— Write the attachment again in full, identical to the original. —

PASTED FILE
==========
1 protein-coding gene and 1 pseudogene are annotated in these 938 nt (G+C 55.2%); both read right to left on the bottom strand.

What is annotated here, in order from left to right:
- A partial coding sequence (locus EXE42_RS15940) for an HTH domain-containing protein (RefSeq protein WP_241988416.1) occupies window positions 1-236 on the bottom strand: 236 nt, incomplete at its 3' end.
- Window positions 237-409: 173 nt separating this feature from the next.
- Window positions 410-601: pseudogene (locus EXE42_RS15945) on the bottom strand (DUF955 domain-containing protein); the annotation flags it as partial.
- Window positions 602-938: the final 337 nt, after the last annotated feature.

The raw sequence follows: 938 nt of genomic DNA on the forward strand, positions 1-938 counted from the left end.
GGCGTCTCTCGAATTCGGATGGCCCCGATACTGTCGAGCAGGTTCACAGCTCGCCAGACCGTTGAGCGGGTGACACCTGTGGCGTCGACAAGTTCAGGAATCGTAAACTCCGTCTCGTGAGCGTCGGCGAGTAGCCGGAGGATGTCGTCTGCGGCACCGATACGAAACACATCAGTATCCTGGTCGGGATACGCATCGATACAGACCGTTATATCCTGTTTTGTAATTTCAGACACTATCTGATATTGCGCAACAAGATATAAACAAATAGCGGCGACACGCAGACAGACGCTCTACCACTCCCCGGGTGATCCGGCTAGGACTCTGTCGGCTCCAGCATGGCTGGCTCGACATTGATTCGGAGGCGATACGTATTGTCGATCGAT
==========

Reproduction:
1 protein-coding gene and 1 pseudogene are annotated in these 938 nt (G+C 55.2%); both read right to left on the bottom strand.

What is annotated here, in order from left to right:
- A partial coding sequence (locus EXE42_RS15940) for an HTH domain-containing protein (RefSeq protein WP_241988416.1) occupies window positions 1-236 on the bottom strand: 236 nt, incomplete at its 3' end.
- Window positions 237-409: 173 nt separating this feature from the next.
- Window positions 410-601: pseudogene (locus EXE42_RS15945) on the bottom strand (DUF955 domain-containing protein); the annotation flags it as partial.
- Window positions 602-938: the final 337 nt, after the last annotated feature.

The raw sequence follows: 938 nt of genomic DNA on the forward strand, positions 1-938 counted from the left end.
GGCGTCTCTCGAATTCGGATGGCCCCGATACTGTCGAGCAGGTTCACAGCTCGCCAGACCGTTGAGCGGGTGACACCTGTGGCGTCGACAAGTTCAGGAATCGTAAACTCCGTCTCGTGAGCGTCGGCGAGTAGCCGGAGGATGTCGTCTGCGGCACCGATACGAAACACATCAGTATCCTGGTCGGGATACGCATCGATACAGACCGTTATATCCTGTTTTGTAATTTCAGACACTATCTGATATTGCGCAACAAGATATAAACAAATAGCGGCGACACGCAGACAGACGCTCTACCACTCCCCGGGTGATCCGGCTAGGACTCTGTCGGCTCCAGCATGGCTGGCTCGACATTGATTCGGAGGCGATACGTATTGTCGATCGAT